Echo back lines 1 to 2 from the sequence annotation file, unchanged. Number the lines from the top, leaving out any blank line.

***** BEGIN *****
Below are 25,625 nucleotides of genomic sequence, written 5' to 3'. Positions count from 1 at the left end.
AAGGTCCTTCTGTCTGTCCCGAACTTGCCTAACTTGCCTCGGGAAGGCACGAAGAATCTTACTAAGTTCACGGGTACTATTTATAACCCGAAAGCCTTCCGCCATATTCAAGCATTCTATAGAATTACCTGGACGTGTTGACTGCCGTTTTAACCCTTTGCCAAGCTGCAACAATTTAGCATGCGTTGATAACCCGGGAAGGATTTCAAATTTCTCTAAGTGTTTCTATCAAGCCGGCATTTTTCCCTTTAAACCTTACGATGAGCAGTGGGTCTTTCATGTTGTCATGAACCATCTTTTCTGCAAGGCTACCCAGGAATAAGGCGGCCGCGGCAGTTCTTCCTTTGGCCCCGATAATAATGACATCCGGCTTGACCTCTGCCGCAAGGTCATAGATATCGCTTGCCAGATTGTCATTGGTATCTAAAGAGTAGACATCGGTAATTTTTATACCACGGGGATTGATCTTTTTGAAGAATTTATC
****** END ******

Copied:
Below are 25,625 nucleotides of genomic sequence, written 5' to 3'. Positions count from 1 at the left end.
AAGGTCCTTCTGTCTGTCCCGAACTTGCCTAACTTGCCTCGGGAAGGCACGAAGAATCTTACTAAGTTCACGGGTACTATTTATAACCCGAAAGCCTTCCGCCATATTCAAGCATTCTATAGAATTACCTGGACGTGTTGACTGCCGTTTTAACCCTTTGCCAAGCTGCAACAATTTAGCATGCGTTGATAACCCGGGAAGGATTTCAAATTTCTCTAAGTGTTTCTATCAAGCCGGCATTTTTCCCTTTAAACCTTACGATGAGCAGTGGGTCTTTCATGTTGTCATGAACCATCTTTTCTGCAAGGCTACCCAGGAATAAGGCGGCCGCGGCAGTTCTTCCTTTGGCCCCGATAATAATGACATCCGGCTTGACCTCTGCCGCAAGGTCATAGATATCGCTTGCCAGATTGTCATTGGTATCTAAAGAGTAGACATCGGTAATTTTTATACCACGGGGATTGATCTTTTTGAAGAATTTATC